FIGURE 1673 Speed-torque curve of repulsioninduction motor
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During running, the speed is constant and is xed by the frequency and number of poles The speed is not affected by change of load or eld strength Changing the eld, however, does change the power factor If load is applied beyond the breakdown point, the rotor falls out of step and stops, since it has no torque below synchronous speed Synchronous motors are being used for a greater variety of services each year because they improve the power factor They must therefore be designed for their particular duty A normal motor for industrial service has approximately 50 to 100 percent starting torque, 100 percent pull-in torque, and 175 percent pullout torque Pull-in torque is that value developed by the squirrel-cage winding at a speed high enough to put on the eld, usually about 95 percent Pull-out torque is the maximum the motor will carry without falling out of step Motors with high starting torque, up to 175 percent, are sometimes necessary for certain applications, such as ball- or rod-mill drives High starting torque means a motor of larger size to meet this particular requirement or a special type of motor One method is to have the motor connected to the load through a magnetic clutch Sometimes this clutch is built with the motor; sometimes it is separate With this arrangement, the motor starts without load After it is up to speed and the eld is applied, the clutch is energized, bringing the load up to speed This allows the motor to use its pull-out torque when starting the load A supersynchronous motor is sometimes used in which the rotor is solidly coupled to the load and the stator is placed in bearings When power is applied to the motor, the stator revolves and comes up to synchronous speed The eld is applied and the motor is synchronized A brake is then applied to the stator, bringing it to rest The rotor, being held in synchronism with the stator, starts and comes up to speed By this method, the pull-out torque is also available for starting the load A synchronous motor has the inherent characteristic of having its power factor dependent on the load and eld strength For a given load, an increase in eld strength gives a leading power factor, and a decrease in eld strength gives a lagging power factor Figure 1674 shows the relation between line current and eld excitation and the resulting power factor In Fig 1674, curves 1, 2, and 3, line current is plotted against excitation The low point of each of these V-curves gives unity power factor at that line current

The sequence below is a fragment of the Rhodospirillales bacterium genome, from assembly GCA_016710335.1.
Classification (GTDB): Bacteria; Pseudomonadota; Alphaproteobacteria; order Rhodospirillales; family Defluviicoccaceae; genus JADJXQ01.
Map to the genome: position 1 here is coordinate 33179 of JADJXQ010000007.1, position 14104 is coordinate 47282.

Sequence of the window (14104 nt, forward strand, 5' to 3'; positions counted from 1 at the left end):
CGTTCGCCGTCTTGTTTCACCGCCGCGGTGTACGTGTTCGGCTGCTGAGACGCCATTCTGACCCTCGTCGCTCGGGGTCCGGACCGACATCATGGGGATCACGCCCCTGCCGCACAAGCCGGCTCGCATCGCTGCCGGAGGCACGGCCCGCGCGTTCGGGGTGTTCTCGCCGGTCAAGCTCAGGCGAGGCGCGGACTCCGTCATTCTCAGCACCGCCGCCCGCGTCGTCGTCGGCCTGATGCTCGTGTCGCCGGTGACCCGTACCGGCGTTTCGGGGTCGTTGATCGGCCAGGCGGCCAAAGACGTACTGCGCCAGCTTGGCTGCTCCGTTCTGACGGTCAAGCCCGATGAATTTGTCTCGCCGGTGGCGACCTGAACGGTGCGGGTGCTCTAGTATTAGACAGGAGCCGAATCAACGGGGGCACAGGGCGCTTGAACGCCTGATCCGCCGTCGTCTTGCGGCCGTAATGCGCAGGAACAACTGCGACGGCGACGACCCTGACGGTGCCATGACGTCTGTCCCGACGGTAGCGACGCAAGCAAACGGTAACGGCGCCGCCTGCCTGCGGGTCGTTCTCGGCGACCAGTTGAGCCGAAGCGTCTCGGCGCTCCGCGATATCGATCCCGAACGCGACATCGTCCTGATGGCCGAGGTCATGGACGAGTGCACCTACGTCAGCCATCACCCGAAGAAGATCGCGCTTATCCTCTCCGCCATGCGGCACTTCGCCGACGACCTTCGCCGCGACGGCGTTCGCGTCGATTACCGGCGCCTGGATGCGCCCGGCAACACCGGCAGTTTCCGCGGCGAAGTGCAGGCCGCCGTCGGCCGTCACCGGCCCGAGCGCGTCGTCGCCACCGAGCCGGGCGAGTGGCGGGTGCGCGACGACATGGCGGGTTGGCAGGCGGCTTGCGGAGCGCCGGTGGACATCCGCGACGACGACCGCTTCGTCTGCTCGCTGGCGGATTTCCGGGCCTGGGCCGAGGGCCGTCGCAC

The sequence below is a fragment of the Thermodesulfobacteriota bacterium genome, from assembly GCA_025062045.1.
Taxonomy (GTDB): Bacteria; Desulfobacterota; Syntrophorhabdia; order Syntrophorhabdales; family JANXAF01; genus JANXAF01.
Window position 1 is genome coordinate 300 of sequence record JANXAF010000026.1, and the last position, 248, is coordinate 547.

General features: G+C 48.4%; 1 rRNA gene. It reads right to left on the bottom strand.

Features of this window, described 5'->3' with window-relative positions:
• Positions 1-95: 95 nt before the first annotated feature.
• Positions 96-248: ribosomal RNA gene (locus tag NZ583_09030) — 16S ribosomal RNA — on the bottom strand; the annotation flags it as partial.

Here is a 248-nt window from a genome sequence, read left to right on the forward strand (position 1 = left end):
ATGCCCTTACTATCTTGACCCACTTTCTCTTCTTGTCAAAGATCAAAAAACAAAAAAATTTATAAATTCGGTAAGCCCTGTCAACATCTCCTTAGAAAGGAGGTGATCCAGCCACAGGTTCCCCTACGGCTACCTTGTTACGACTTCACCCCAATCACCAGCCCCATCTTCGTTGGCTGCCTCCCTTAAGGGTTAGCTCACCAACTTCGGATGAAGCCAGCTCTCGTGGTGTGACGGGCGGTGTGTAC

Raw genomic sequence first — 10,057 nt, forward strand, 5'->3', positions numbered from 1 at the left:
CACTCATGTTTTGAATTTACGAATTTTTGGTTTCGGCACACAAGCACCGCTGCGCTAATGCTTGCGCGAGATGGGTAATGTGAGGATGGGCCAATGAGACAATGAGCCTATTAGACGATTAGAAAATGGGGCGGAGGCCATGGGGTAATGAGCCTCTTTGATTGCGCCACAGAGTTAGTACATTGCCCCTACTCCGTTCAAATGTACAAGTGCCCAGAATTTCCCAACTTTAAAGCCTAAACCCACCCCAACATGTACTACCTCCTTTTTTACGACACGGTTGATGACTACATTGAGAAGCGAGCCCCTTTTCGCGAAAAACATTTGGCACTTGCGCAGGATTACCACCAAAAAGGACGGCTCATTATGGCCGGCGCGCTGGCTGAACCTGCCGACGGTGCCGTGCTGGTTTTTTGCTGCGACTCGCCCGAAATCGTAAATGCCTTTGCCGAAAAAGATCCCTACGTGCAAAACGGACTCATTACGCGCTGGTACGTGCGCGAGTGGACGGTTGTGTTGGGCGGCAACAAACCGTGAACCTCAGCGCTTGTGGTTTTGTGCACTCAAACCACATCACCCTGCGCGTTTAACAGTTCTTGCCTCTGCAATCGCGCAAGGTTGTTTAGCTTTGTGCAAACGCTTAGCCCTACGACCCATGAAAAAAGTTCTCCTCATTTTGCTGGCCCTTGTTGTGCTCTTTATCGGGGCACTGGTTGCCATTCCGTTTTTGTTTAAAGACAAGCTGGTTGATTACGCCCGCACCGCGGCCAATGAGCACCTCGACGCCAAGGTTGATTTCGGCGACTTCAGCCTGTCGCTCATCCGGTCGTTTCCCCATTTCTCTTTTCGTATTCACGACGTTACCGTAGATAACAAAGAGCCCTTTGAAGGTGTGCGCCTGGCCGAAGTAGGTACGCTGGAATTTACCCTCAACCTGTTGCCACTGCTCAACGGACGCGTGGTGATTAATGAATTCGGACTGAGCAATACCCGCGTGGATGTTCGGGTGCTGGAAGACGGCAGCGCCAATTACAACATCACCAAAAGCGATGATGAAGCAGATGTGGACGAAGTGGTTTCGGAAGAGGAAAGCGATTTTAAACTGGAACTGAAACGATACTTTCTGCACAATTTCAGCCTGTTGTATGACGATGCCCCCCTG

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FIGURE 1674 Excitation pf curves
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The eld current necessary to give unity power factor at normal line current is the normal eld current of the motor Curves A, B, and C are curves of equal power factor In order to hold the power factor at unity or leading, it is necessary to increase the eld with load For a motor with xed excitation, the power factor varies with the load With normal excitation and light load, the power factor is leading; as the load increases, the power factor reaches unity, and then becomes lagging As stated in Sec 88, the impressed voltage is equaled by the induced voltage plus the IR drop This statement is nearly true of synchronous motors, but there are other variables Since the speed is xed, the induced voltage varies with the eld strength The third member of the equation, the IR drop, is now superseded in importance by the impedance drop ZI, which is always nearly 90 out of phase with the current Figure 1675a shows these voltages, where E is the applied voltage and e is the back emf or induced voltage Figure 1675a is for unity power factor, and thus the current I is in phase with the applied voltage, and IE equals power or kilowatts If when holding constant load the eld is increased, then e is increased and the diagram becomes as shown in Fig 1675b Since the power remains constant, the current in phase with the applied voltage remains the same Therefore, the line representing the current, times cos , must equal the original current ZI is always nearly 90 out of phase with I and must increase as I increases, to I1 or Z11 ZI / cos Completing the triangle gives e1 The angle represents the power factor and in this case is leading If the eld is decreased, then e must decrease to e2, which may be determined by the same reasoning This, shown in Fig 1675c, gives a lagging power factor Synchronous motors are often used for power-factor correction The motor usually does some mechanical work and is given a horsepower rating on this basis It is then designed to carry a leading current so as to offset or neutralize the lagging current required by induction motors The motor is rated 050 or other power factor to show that it can deliver leading current Sometimes synchronous motors are used running idle on the line All their capacity is then used to give leading current They are then known as synchronous condensers
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